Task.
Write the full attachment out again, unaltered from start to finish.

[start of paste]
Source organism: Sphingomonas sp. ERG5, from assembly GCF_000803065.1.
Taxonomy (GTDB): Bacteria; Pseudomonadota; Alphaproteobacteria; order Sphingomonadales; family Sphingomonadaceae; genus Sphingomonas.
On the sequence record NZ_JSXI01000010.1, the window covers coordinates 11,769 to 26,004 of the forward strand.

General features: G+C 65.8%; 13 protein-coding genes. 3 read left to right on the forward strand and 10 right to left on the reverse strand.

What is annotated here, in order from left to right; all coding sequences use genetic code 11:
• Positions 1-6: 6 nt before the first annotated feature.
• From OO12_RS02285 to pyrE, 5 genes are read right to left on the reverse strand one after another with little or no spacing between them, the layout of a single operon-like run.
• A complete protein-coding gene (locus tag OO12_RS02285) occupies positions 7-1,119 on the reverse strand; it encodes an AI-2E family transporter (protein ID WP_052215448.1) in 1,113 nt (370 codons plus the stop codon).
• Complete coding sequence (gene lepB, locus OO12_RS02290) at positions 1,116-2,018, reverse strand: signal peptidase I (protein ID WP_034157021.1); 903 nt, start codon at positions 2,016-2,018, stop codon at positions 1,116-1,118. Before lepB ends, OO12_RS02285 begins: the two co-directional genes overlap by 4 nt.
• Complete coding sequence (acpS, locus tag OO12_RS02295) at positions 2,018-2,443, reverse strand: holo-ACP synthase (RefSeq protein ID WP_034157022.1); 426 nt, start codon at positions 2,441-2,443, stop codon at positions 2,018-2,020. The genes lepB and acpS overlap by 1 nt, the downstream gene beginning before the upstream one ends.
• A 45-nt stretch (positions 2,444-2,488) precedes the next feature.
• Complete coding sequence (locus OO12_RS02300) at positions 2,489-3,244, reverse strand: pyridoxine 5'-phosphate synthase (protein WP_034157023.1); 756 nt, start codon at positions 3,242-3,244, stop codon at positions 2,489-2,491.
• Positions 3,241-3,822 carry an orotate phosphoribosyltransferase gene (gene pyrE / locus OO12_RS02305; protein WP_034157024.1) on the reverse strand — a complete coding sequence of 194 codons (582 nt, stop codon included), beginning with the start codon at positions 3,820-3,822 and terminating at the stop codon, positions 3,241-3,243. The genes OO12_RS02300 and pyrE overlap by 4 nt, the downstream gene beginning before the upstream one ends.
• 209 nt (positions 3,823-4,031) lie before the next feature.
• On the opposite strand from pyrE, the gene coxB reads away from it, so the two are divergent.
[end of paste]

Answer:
Source organism: Sphingomonas sp. ERG5, from assembly GCF_000803065.1.
Taxonomy (GTDB): Bacteria; Pseudomonadota; Alphaproteobacteria; order Sphingomonadales; family Sphingomonadaceae; genus Sphingomonas.
On the sequence record NZ_JSXI01000010.1, the window covers coordinates 11,769 to 26,004 of the forward strand.

General features: G+C 65.8%; 13 protein-coding genes. 3 read left to right on the forward strand and 10 right to left on the reverse strand.

What is annotated here, in order from left to right; all coding sequences use genetic code 11:
• Positions 1-6: 6 nt before the first annotated feature.
• From OO12_RS02285 to pyrE, 5 genes are read right to left on the reverse strand one after another with little or no spacing between them, the layout of a single operon-like run.
• A complete protein-coding gene (locus tag OO12_RS02285) occupies positions 7-1,119 on the reverse strand; it encodes an AI-2E family transporter (protein ID WP_052215448.1) in 1,113 nt (370 codons plus the stop codon).
• Complete coding sequence (gene lepB, locus OO12_RS02290) at positions 1,116-2,018, reverse strand: signal peptidase I (protein ID WP_034157021.1); 903 nt, start codon at positions 2,016-2,018, stop codon at positions 1,116-1,118. Before lepB ends, OO12_RS02285 begins: the two co-directional genes overlap by 4 nt.
• Complete coding sequence (acpS, locus tag OO12_RS02295) at positions 2,018-2,443, reverse strand: holo-ACP synthase (RefSeq protein ID WP_034157022.1); 426 nt, start codon at positions 2,441-2,443, stop codon at positions 2,018-2,020. The genes lepB and acpS overlap by 1 nt, the downstream gene beginning before the upstream one ends.
• A 45-nt stretch (positions 2,444-2,488) precedes the next feature.
• Complete coding sequence (locus OO12_RS02300) at positions 2,489-3,244, reverse strand: pyridoxine 5'-phosphate synthase (protein WP_034157023.1); 756 nt, start codon at positions 3,242-3,244, stop codon at positions 2,489-2,491.
• Positions 3,241-3,822 carry an orotate phosphoribosyltransferase gene (gene pyrE / locus OO12_RS02305; protein WP_034157024.1) on the reverse strand — a complete coding sequence of 194 codons (582 nt, stop codon included), beginning with the start codon at positions 3,820-3,822 and terminating at the stop codon, positions 3,241-3,243. The genes OO12_RS02300 and pyrE overlap by 4 nt, the downstream gene beginning before the upstream one ends.
• 209 nt (positions 3,823-4,031) lie before the next feature.
• On the opposite strand from pyrE, the gene coxB reads away from it, so the two are divergent.